1 medium onion
1 medium green pepper
1 32 oz can tomato juice
2 cups elbow macaroni
1 16 oz can diced tomatoes
1/4 cup Parmesan cheese

Brown ground beef until done. Meanwhile, dice onion and green pepper.
Add onions, green pepper, tomatoes, tomato juice, and macaroni. Salt
and pepper to taste.

Cook on medium low heat for 45 minutes. Serve with a sprinkling of
Parmesan cheese.
}



and if you bake it, it's a casserole

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Old 12-01-2012, 08:01 PM posted to rec.food.cooking
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Default What exactly is Goulash?

"tert in seattle" wrote in message

A Moose in Love wrote:
Recently, there was a bit of an argument over whether a certain
dish
was in reality a Goulash.
Goulash is a Hungarian dish. There is a dish which is very
different, which is referred to as American Goulash. These recipes
are similar to the recipe that JH put up yesterday.
http://www.cooks.com/rec/search/0,1-...oulash,FF.html
example:
{
AMERICAN GOULASH
2 lbs lean ground beef
1 medium onion
1 medium green pepper
1 32 oz can tomato juice
2 cups elbow macaroni
1 16 oz can diced tomatoes
1/4 cup Parmesan cheese

Brown ground beef until done. Meanwhile, dice onion and green
pepper.
Add onions, green pepper, tomatoes, tomato juice, and macaroni.
Salt
and pepper to taste.
Cook on medium low heat for 45 minutes. Serve with a sprinkling of
Parmesan cheese.


and if you bake it, it's a casserole


And if you live in Minnesota, it's hotdish.
Felice




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Old 12-01-2012, 08:44 PM posted to rec.food.cooking
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Default What exactly is Goulash?

My next door neighbor is from Hungary. I've always wanted to ask her
about some of the stews and things from Hungary, but she's a vegetarian.
If I see her again, I'll try to come up with the courage to ask about
Goulash in Hungary.


-J

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Old 13-01-2012, 10:44 PM posted to rec.food.cooking
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Default What exactly is Goulash?

On Jan 12, 6:20*am, A Moose in Love
wrote:
Recently, there was a bit of an argument over whether a certain dish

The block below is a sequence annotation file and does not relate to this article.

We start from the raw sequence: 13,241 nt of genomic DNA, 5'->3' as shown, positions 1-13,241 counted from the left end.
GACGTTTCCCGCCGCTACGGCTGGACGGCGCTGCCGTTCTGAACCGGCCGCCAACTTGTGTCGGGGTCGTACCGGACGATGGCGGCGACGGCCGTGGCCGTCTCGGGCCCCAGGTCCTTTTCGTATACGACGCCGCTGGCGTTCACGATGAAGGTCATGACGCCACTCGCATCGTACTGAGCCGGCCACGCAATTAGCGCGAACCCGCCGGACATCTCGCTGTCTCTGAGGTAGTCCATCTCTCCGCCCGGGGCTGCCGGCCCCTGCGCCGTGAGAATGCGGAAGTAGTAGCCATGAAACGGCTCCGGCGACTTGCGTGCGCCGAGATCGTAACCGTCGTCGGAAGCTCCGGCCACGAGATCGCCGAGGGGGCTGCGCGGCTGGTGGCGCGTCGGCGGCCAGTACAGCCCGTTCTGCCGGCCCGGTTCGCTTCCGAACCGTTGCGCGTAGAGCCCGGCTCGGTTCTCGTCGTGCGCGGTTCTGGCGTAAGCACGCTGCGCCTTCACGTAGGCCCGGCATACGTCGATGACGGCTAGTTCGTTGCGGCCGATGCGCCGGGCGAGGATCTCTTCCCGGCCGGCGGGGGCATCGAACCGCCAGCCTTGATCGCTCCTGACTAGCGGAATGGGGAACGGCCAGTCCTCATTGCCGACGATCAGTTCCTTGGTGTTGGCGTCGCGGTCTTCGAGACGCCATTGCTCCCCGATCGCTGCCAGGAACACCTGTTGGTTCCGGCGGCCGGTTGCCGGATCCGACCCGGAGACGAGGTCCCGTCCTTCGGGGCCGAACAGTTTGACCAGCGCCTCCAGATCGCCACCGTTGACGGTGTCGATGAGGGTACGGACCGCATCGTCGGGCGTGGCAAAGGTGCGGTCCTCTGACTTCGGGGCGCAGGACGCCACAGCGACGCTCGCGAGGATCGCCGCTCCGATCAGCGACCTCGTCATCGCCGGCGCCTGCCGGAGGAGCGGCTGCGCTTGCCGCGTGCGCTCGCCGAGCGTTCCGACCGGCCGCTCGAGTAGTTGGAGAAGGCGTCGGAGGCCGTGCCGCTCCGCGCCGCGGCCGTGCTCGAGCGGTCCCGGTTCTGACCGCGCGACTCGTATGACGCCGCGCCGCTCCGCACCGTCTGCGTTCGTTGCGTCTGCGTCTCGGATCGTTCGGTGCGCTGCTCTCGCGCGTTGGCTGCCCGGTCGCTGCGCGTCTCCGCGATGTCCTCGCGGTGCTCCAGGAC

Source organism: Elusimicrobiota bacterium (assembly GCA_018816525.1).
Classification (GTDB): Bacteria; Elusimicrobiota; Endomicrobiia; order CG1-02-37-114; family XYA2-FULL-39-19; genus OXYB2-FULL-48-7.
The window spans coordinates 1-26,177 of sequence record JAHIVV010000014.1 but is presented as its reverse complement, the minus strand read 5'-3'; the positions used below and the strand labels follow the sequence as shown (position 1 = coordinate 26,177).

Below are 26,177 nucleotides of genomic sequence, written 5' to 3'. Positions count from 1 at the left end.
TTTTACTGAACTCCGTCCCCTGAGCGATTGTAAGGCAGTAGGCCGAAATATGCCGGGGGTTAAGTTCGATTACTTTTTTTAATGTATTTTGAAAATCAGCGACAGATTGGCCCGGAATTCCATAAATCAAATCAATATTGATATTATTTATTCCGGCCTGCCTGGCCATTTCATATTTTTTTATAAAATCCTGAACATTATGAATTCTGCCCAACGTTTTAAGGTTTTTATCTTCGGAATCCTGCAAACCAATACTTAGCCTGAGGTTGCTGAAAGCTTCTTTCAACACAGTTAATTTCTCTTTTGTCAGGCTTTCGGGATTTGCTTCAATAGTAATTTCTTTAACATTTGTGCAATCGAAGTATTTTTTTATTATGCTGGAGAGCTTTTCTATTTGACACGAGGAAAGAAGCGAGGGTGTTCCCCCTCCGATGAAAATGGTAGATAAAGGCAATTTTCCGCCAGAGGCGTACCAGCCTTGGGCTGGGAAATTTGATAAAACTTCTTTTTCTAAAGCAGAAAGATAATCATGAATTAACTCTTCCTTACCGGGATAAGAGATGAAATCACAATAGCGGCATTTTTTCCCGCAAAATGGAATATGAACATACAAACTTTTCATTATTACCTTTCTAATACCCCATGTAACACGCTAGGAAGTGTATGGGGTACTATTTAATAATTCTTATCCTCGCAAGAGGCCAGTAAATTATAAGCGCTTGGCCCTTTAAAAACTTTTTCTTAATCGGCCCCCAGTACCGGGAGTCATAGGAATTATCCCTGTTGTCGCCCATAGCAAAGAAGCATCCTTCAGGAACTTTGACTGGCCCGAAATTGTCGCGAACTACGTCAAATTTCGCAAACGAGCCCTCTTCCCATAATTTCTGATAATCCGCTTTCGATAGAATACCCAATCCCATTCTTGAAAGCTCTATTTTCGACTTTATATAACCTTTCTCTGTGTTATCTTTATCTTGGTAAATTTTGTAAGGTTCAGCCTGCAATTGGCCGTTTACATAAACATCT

was in reality a Goulash.
Goulash is a Hungarian dish. *There is a dish which is very different,
which is referred to as American Goulash. *These recipes are similar
to the recipe that JH put up yesterday.http://www.cooks.com/rec/search/0,1-...oulash,FF.html
example:
{
AMERICAN GOULASH
2 lbs lean ground beef
1 medium onion
1 medium green pepper
1 32 oz can tomato juice
2 cups elbow macaroni
1 16 oz can diced tomatoes
1/4 cup Parmesan cheese

Brown ground beef until done. Meanwhile, dice onion and green pepper.
Add onions, green pepper, tomatoes, tomato juice, and macaroni. Salt
and pepper to taste.

Cook on medium low heat for 45 minutes. Serve with a sprinkling of
Parmesan cheese.


No such recipe appears in my James Beard American Cookery, nor in my
old Better Homes and Gardens cookbook, nor in our 50s vintage Mirro-
Matic cookbook (which does feature a recipe for American Chop Suey)
nor in the Joy of Cooking. All the recipes for goulash therein feature
chunks of beef (sometimes veal or pork) and onions, although the
pressure cooker recipe contemplates stopping the cooking partway
through to put a rack full of vegetables on top. So where did this
notion of "American goulash" come from?

Alone among my vintage cookbooks, along with a recipe for Hungarian
goulash, my original Betty Crocker contains a recipe for "savory
noodle goulash" featuring hamburger meat and noodles, with cheese on
top. The submitter is quoted as saying it allows her to put dinner on
the table within 30 minutes. So that could be the origin: something
you whip together from ingredients you have on hand, to feed the
hungry masses in a hurry.
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Old 13-01-2012, 10:45 PM posted to rec.food.cooking
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Default What exactly is Goulash?

On Jan 12, 6:20*am, A Moose in Love
wrote:
Recently, there was a bit of an argument over whether a certain dish
was in reality a Goulash.
Goulash is a Hungarian dish. *There is a dish which is very different,
which is referred to as American Goulash. *These recipes are similar
to the recipe that JH put up yesterday.http://www.cooks.com/rec/search/0,1-...oulash,FF.html
example:
{
AMERICAN GOULASH
2 lbs lean ground beef
1 medium onion
1 medium green pepper
1 32 oz can tomato juice
2 cups elbow macaroni
1 16 oz can diced tomatoes
1/4 cup Parmesan cheese

Brown ground beef until done. Meanwhile, dice onion and green pepper.
Add onions, green pepper, tomatoes, tomato juice, and macaroni. Salt
and pepper to taste.

Cook on medium low heat for 45 minutes. Serve with a sprinkling of
Parmesan cheese.







}


No such recipe appears in my James Beard American Cookery, nor in my
old Better Homes and Gardens cookbook, nor in our 50s vintage Mirro-
Matic cookbook (which does feature a recipe for American Chop Suey)
nor in the Joy of Cooking. All the recipes for goulash therein feature
chunks of beef (sometimes veal or pork) and onions, although the
pressure cooker recipe contemplates stopping the cooking partway
through to put a rack full of vegetables on top. So where did this
notion of "American goulash" come from?

Alone among my vintage cookbooks, along with a recipe for Hungarian
goulash, my original Betty Crocker contains a recipe for "savory
noodle goulash" featuring hamburger meat and noodles, with cheese on
top. The submitter is quoted as saying it allows her to put dinner on
the table within 30 minutes. So that could be the origin: something
you whip together from ingredients you have on hand, to feed the
hungry masses in a hurry.